Compounding the issue of what is a true Chinchilla and what is a true Shaded is the fact that today Breeders are not deliberately breeding for exclusively Shadeds or exclusively Chinchillas as the breeders of yester-year did. In the past many bred primarily for Chinchillas for many, many years and others bred for the well-colored Shadeds. Today we see many too light Shadeds presented in the ring. Look at the photos of GC, NW Diadem Dilemma and GC Wyndcreste Liaison. Today, Many would say they are too dark, but I must disagree. On both you can see the 'mantle of black' clearly. Instead many shadeds today sport a "mantle of gray" or silver if you will.
The ideal or the 'perfect' Chinchilla should not be too light or almost white and have sufficient black or blue tipping to achieve the description 'sparkling' effect, with just trace or barely visible shading on the forehead, cheeks and legs and the perfect Shaded should have sufficient black tipping to achieve the description 'mantle of black', with visible shading on the forehead, cheeks and legs and of course no tabby barring or markings visible on either color.
Optimally the 'ideal' or 'perfect' Silver Chins and Shadeds should have rich/deep eye and lip liners (Silver: black; Golden: deep sepia/bistre; Blue: Blue), brick red nose leather (Silver), rose nose leather (Goldens and Blues), black paw pads (Silvers), bistre/sepia or rose (Goldens) or blue (Blues). In reality, the color spectrum ranges from Charcoal to black (Silver), rose to bistre (Golden), slate blue gray to resene avalanche (blue) and the thickness of liner and depth of color presented varies just as widely as well and most as described above satisfies the standard as written well. (20 points for color inclusive of coat color)
The standard for eye color states Chinchillas may only have Green eye color while the Shaded can have eye color that ranges from Green to Blue Green. In reality the color spectrum of shades of 'green to blue greens' encompasses a wide range of possible hues and values (some saturated and some not) and all of which satisfy the standard as written brilliantly. (10 points for eye color). The elusive 'ideal' or 'perfect' Chinchilla will have the rare deep emerald green eyes and the 'perfect' Shaded will have the rare deep aquamarine blue green eye color.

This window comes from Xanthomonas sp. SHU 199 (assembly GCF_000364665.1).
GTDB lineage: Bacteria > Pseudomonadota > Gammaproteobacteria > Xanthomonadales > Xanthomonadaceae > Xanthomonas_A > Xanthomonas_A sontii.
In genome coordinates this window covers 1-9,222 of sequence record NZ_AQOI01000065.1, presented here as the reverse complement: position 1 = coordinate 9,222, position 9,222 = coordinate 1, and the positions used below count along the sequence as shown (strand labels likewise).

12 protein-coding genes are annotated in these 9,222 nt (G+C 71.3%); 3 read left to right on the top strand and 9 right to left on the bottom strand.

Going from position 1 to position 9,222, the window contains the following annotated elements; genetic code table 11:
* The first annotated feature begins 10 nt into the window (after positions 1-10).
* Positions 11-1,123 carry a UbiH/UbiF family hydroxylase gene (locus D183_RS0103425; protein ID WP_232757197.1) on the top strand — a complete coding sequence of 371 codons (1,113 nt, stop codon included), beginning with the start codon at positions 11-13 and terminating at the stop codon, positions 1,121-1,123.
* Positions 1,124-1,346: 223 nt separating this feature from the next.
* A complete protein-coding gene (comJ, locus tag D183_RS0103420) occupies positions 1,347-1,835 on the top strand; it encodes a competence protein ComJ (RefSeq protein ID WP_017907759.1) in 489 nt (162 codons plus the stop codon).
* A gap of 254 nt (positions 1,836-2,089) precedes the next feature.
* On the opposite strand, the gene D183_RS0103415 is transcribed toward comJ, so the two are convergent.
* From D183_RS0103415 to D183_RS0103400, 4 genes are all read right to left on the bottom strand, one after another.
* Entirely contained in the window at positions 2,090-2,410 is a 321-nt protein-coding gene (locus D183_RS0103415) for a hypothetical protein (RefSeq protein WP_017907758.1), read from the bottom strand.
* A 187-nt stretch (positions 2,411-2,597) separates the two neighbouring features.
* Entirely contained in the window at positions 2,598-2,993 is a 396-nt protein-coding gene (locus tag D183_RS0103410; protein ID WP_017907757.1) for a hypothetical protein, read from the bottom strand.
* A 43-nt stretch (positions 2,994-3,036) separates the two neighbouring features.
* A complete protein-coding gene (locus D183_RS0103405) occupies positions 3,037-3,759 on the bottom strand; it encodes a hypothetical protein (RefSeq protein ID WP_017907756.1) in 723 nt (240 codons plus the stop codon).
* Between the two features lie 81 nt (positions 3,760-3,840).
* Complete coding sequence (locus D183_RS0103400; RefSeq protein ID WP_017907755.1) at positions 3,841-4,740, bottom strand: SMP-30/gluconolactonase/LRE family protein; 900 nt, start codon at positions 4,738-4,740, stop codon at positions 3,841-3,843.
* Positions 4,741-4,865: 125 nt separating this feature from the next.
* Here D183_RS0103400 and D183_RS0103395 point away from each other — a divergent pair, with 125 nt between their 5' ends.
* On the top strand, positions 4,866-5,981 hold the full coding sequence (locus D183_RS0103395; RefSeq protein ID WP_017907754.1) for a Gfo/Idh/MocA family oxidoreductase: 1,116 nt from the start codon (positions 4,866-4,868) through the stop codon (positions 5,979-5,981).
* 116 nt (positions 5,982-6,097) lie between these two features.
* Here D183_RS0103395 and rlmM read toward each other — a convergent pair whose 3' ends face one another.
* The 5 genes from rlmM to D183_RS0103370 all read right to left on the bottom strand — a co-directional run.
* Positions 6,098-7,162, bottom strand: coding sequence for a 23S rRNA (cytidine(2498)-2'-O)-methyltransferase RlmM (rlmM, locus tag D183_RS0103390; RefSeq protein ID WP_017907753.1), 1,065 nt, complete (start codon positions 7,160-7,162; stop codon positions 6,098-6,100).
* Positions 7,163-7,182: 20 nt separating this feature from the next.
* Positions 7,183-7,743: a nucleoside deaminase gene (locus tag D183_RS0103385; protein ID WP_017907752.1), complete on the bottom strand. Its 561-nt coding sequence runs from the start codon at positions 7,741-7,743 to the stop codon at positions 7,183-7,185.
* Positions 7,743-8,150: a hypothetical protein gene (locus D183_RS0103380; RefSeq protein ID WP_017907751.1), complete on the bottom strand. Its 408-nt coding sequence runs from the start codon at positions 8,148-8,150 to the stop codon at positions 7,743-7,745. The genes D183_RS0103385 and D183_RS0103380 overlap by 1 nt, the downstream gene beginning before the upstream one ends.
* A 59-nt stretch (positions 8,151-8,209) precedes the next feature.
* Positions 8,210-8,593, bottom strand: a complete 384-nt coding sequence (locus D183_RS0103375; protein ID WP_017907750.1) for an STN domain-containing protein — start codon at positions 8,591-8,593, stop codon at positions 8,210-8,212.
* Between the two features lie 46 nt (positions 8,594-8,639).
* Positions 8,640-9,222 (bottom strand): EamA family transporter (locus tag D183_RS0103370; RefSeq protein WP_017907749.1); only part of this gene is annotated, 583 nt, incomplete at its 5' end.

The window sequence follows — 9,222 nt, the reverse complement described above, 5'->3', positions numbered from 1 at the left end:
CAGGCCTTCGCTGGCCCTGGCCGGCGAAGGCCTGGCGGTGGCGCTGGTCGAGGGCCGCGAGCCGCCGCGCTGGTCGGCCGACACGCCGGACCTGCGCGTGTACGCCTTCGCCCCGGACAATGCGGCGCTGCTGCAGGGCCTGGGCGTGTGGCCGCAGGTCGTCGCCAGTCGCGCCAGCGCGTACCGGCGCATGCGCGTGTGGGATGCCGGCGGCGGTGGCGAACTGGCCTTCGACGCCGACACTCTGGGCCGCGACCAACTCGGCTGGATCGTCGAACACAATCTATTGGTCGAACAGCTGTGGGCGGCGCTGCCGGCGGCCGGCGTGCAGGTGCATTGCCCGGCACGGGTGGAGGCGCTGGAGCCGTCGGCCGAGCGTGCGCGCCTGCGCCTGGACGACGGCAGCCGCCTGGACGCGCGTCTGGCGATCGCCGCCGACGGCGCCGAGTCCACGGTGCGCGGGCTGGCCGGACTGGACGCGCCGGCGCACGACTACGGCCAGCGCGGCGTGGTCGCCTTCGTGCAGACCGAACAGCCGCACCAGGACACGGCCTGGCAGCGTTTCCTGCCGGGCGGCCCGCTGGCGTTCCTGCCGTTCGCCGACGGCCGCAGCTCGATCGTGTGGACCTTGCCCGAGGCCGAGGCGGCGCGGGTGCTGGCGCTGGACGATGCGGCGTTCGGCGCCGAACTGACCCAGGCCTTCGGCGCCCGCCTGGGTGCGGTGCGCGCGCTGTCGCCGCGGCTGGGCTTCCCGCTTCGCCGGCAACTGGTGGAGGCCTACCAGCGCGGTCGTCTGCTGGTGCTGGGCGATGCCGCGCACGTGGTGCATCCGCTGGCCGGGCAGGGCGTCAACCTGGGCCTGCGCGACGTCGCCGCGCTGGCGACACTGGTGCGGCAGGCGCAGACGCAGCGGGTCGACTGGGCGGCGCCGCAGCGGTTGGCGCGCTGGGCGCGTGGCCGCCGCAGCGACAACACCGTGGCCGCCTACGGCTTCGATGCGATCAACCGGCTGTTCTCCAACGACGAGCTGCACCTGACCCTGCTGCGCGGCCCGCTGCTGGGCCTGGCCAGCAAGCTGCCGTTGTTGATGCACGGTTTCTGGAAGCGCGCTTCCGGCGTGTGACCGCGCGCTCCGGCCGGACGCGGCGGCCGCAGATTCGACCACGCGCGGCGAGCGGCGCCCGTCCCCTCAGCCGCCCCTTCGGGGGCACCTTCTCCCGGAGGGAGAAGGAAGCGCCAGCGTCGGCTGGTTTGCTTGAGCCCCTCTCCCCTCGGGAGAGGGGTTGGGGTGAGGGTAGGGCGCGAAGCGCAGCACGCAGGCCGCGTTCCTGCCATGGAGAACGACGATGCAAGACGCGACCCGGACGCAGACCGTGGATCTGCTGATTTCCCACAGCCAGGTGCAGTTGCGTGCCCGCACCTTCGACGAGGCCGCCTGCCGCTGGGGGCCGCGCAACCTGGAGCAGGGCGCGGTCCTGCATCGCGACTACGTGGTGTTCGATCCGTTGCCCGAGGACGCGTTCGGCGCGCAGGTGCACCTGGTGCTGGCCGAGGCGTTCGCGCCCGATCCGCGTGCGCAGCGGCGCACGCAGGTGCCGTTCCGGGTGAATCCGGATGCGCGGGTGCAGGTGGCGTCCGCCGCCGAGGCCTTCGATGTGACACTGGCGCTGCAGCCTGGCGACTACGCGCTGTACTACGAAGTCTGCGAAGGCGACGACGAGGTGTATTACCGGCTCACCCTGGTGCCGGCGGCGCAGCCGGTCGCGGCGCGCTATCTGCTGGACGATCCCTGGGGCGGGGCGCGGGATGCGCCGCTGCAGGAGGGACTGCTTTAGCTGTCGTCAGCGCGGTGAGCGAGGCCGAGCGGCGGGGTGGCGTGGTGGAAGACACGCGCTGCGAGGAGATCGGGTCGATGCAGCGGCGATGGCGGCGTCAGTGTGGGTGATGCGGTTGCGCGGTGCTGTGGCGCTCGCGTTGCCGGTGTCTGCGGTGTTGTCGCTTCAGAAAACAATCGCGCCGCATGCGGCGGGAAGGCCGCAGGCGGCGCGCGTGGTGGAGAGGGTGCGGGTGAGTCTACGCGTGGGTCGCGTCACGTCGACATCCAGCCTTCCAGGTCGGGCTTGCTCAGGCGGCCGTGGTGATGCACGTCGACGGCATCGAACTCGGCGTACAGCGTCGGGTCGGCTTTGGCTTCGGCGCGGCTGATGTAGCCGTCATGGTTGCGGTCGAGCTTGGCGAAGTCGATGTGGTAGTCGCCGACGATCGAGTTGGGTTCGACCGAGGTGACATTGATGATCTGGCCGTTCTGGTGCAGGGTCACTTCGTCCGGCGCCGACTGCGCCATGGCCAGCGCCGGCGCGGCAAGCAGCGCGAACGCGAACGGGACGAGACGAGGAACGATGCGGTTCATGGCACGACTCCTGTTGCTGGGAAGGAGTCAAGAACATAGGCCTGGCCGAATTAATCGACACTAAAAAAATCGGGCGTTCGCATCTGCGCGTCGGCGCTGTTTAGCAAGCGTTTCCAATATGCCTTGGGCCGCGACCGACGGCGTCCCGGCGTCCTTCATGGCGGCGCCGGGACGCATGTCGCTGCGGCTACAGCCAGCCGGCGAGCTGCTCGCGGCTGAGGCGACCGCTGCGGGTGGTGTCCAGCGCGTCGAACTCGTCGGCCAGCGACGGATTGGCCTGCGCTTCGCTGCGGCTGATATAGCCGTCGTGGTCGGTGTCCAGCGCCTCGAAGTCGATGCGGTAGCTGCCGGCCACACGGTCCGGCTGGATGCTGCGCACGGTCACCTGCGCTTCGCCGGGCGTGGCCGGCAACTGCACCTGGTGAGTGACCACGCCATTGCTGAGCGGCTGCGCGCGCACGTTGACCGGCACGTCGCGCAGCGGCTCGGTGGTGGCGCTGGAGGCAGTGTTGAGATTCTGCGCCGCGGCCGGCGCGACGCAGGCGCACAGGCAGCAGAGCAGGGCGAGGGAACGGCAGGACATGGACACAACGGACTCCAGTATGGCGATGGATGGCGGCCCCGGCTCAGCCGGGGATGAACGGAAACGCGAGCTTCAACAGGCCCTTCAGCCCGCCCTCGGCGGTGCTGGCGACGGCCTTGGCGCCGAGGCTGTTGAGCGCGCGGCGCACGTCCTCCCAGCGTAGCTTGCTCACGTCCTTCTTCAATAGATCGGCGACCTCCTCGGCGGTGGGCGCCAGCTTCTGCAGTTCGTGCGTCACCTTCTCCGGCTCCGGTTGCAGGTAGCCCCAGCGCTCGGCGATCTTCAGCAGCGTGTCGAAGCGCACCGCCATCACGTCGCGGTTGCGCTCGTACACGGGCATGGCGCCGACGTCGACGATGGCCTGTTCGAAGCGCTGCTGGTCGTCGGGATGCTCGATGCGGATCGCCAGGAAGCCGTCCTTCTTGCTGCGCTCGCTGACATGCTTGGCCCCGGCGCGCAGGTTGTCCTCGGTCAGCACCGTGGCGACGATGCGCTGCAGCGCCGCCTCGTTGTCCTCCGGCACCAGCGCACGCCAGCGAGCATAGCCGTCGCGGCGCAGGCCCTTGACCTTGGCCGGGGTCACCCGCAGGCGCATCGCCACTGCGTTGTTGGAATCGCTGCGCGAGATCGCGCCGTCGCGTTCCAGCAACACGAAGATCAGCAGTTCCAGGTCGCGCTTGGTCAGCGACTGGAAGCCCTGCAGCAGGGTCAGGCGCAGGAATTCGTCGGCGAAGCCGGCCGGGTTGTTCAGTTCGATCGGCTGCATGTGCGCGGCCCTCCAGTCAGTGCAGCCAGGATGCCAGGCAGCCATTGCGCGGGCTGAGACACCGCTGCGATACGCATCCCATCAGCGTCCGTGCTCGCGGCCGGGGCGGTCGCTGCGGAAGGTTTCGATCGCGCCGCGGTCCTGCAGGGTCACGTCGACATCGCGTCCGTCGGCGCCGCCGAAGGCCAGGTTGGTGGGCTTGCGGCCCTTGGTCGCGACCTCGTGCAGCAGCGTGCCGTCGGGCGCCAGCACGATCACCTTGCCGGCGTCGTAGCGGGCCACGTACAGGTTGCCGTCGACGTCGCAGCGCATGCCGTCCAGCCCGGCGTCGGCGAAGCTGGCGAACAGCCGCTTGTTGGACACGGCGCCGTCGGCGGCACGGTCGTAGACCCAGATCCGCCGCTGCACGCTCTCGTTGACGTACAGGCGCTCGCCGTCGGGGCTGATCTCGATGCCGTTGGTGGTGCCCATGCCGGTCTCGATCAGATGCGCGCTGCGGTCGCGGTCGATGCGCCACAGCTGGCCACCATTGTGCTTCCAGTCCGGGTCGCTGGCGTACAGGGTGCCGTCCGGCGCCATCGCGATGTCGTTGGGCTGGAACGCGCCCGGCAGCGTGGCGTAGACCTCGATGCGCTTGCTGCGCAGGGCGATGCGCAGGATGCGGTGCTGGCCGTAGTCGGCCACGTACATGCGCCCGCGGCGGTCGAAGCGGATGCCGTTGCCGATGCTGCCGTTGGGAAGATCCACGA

Anything less than the 'ideal' or 'perfect' description of a Chinchilla or Shaded stated above, should not be faulted in the show ring. The 'ideal' or 'perfect' attributes indentified are simply goals we are ultimately endeavoring to acheive--the 'perfect' Chinchilla or Shaded are simply 'ideals' we are striving for or dreaming about to acheive in our breeding programs. The 'perfect' or 'ideal' Chinchilla or Shaded as described above does not exist in reality...yet!
Chinchillas are generally paler in terms of overall color intensity/saturation and be lighter or paler in overall effect than Shadeds, however color intensity (eye, liners and nose leather) is sought after with both colors as are the highly prized saturated green and blue green eye color. As I have said, the 'ideal' or 'perfect' Chinchilla or Shaded has yet to be born and presented on the show bench, but we must keep reaching for our ideals of perfection and presenting our best efforts in the show ring!
The CFA Persian Standard for color is awarded as follows: up to 20 points will be awarded against the color standard we have been discussing above, in which the cat on the bench was entered. Thus if a Chinchilla Silver is presented at a show, the Judge will evaluate the cat against his or her interpretation of the color standard for Chinchilla Silvers (see below). Additionally, the judge can award up to 10 points for eye color based on his or her interpretation for a Chinchilla Silver's eye color standard, which calls for green eyes. The ten points for Coat is evaluated on the presentation of the Persian coat. The remaining 60 points in our standard is awarded on the structure of the cat, e.g. head (30 points), body (20 points), balance (five points), refinement (five points).